After evaluating this article, participants will be able to:
1. Develop strategies to clinically differentiate septic arthritis from transient synovitis
2. Incorporate into clinical practice ultrasound imaging of the pediatric hip
Sometimes you wish you were a pediatrician; other times you don’t. When you walk into the room and your patient immediately starts crying like you are a scary monster, you gain a new appreciation for your adult patients. But when everything you do elicits a smile or a giggle, you wish all your patients were three years old. Fortunately, today you are popular with the kids. When you gently shook the head of a febrile, vomiting 2-year-old to check for the “jolt sign” – all while smiling and making funny noises – she started giggling and laughing. No CNS infection likely there. When you played “poke the belly” with the constipated 3-year-old to make sure there was no appendicitis, he laughed and tried to poke your belly.
Your next pint-sized patient is a 5-year-old who “won’t walk”. His parents state that he was fine yesterday and last night, but wouldn’t get out of bed this morning because his right leg hurt. They tell you the pain seems to be in the hip. He is otherwise doing well with no trauma, fever, rash or other complaints. They say that he is normally very active and he has never demonstrated this kind of behavior in the past. He is otherwise a healthy 5-year-old with no prior surgeries or medical problems.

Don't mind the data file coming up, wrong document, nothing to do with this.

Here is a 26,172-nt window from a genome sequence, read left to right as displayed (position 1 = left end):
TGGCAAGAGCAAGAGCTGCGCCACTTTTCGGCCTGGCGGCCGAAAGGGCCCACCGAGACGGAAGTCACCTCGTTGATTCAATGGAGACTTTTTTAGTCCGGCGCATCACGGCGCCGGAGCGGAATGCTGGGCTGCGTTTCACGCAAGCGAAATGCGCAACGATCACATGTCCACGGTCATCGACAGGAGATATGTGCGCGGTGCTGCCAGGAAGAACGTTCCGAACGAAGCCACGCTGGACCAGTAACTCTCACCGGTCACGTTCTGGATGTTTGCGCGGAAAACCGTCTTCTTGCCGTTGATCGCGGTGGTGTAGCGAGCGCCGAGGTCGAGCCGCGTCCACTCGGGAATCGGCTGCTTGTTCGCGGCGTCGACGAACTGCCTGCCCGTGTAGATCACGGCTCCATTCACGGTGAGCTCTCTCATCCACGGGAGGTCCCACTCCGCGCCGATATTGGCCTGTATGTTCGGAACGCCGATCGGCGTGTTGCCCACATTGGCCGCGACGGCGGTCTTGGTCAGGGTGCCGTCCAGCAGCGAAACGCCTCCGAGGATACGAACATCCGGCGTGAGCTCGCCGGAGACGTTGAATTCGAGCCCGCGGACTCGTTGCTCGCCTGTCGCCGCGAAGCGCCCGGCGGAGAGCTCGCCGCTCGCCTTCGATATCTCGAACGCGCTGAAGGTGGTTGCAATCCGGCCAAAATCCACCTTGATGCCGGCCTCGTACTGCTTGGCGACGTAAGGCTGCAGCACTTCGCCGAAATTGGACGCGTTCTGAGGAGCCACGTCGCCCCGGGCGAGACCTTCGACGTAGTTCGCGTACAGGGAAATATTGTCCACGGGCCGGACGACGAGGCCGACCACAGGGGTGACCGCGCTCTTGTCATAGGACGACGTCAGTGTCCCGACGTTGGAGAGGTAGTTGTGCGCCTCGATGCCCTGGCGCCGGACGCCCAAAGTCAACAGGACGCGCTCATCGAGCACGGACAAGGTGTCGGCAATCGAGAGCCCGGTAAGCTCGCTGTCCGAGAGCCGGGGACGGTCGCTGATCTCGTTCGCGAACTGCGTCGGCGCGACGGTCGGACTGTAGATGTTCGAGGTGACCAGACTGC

The child’s vital signs are all normal and his physical exam is as well, except for pain with any motion of the right hip. He will not stand or even do a straight leg-raise. The knee and ankle seem non-tender and show no warmth or swelling. Interestingly, your colleague mentioned she just admitted a similar patient for similar symptoms this past week.
You order a pelvic x-ray, and a knee x-ray in case this is referred pain; both are negative. A CBC shows a white count of 9.2 with 63% PMN’s and the sed rate is normal at 9 mm/hr. You think he probably has transient synovitis, but you definitely don’t want to miss a septic hip, so you decide to do a bedside pediatric hip ultrasound and a trial of non-opiate analgesia. His hip ultrasound is shown here. What does it show? Do you need to call someone to tap this hip or not? What should be the next step in your care?
What do you see on the ultrasound image?